Why Carly Rae Jepsen’s ‘E•MO•TION’ Should Win the Polaris Prize


Emotions by Laura Stanley

The internet told me to listen to Carly Rae Jepsen’s Emotion. My friends told me to listen to Emotion. ‘You’ll feel things!’ they said. ‘She’ll make you dance out your angst!’ they claimed. But I was skeptical. 2015 had been very pop-heavy (one of that year’s standout pop records being Art Angels by fellow 2016 Polaris shortlister Grimes) so why was Emotion, an underselling album from a woman who, I’ll admit, annoyed me for much of 2012 by asking me to call her (maybe), worth this ardent though not wide-spread attention?

Curiosity got the better of me – plus I’m overly emotional and have a tendency to ‘dance it out’ as Grey’s Anatomy taught me to do as a teenager – so I checked it out. An urgent, wildly energetic saxophone riff immediately called out to me. Jepsen followed; “run away with me,” she said. Suddenly I was swept up in the unrestrained vibrancy of it all and so I did what Jepsen asked of me: I ran away with her and didn’t look back.

To crown Emotion with the Polaris Prize is an ideal way to cap off a year in music that popped. Its more-than-a-nod to 80s music perfectly captures the current ‘nostalgic’ pop culture takeover with unmatched vivacity and flair. The album is a dizzying, exquisitely produced E•MO•TION-al cyclorama with a technicoloured LA sun (“LA Hallucinations”), a blurry city (“Making The Most Of The Night”), dark, miserable clouds (“Your Type”), the world cast in gold (“Run Away With Me”).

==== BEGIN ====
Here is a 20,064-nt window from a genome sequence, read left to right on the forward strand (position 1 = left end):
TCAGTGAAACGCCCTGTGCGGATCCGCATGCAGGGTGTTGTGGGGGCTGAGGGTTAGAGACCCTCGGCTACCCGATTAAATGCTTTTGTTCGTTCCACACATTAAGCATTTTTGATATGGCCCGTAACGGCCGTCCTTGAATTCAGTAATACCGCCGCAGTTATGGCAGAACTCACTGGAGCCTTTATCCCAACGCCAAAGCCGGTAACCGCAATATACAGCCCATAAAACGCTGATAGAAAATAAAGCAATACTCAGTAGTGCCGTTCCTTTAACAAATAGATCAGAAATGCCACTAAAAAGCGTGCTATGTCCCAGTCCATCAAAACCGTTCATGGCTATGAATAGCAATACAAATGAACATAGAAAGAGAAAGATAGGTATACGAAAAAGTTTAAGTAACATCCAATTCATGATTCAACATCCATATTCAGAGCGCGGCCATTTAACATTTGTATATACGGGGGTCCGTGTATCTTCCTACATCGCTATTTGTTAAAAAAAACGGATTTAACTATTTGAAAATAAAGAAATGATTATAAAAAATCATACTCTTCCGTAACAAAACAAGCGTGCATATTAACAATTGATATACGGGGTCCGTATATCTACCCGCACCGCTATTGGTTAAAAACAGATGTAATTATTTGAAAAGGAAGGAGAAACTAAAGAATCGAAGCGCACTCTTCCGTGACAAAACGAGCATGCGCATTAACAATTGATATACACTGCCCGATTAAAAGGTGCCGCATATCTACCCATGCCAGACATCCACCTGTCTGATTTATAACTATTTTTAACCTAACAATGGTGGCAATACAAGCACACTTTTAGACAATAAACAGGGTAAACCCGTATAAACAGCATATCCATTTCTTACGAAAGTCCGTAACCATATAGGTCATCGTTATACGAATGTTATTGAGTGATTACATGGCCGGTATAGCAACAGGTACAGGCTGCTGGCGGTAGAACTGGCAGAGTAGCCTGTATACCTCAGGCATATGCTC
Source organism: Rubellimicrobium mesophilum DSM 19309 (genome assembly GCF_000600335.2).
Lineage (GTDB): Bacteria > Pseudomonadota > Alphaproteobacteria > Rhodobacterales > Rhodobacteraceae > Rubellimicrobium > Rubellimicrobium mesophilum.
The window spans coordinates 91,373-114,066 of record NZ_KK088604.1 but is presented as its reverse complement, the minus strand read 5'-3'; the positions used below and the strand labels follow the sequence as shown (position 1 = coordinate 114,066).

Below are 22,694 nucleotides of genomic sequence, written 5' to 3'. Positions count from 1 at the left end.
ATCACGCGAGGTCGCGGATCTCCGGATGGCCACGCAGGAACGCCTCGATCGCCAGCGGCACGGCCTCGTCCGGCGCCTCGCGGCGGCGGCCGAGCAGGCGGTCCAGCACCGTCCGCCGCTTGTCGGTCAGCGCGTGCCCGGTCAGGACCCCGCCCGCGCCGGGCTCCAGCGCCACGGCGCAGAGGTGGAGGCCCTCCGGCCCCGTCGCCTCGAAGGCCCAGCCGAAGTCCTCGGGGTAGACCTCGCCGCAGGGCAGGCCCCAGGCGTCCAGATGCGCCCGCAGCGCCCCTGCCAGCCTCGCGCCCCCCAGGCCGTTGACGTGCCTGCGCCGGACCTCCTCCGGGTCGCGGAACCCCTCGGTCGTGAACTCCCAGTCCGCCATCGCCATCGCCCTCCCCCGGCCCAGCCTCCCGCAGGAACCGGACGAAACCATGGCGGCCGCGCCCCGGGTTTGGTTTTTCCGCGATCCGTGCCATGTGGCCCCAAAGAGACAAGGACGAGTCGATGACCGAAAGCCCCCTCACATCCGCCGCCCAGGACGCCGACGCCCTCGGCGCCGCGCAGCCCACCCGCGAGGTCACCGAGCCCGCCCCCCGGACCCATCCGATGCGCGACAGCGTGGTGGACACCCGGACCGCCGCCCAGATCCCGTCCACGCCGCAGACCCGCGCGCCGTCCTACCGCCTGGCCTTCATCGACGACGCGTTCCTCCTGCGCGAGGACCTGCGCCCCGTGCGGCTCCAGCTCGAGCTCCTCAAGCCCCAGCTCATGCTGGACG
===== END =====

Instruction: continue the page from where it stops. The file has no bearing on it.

In her journal, Sylvia Plath wrote, “If they substituted the word ‘Lust’ for ‘Love’ in the popular songs it would come nearer the truth.” Half-assed emotions like “lust” are not found on Emotion – even in the least commanding emotion “I Really Like You,” the amount of times Jepsen annoyingly prefaces “like” with “really” gives this keenness some much needed strength. Jepsen is not chill. She is staggeringly confident. As Chris so eloquently stated in our Top 25 Releases of the Year post, “Emotion positively thrums with Jepsen’s sense of agency.” She is only concerned with the truth. And her truth is love. 

I only came here for you.”

“I share my secrets and I will not hide.”

And how memorizing that is. 

Emotion is for dancing (alone or with a crowd). It’s for crying to. It’s for drinking wine with your friends or riding your bike under the street lights. It celebrates love (all love) and comforts broken hearts. It’s for anyone who has felt that queasy rush from falling in love, the steadiness of being in love, the sting of dissolution.

Carly Rae Jepsen – Queen of the Polaris Prize.

*Run Away With Me sax riff*

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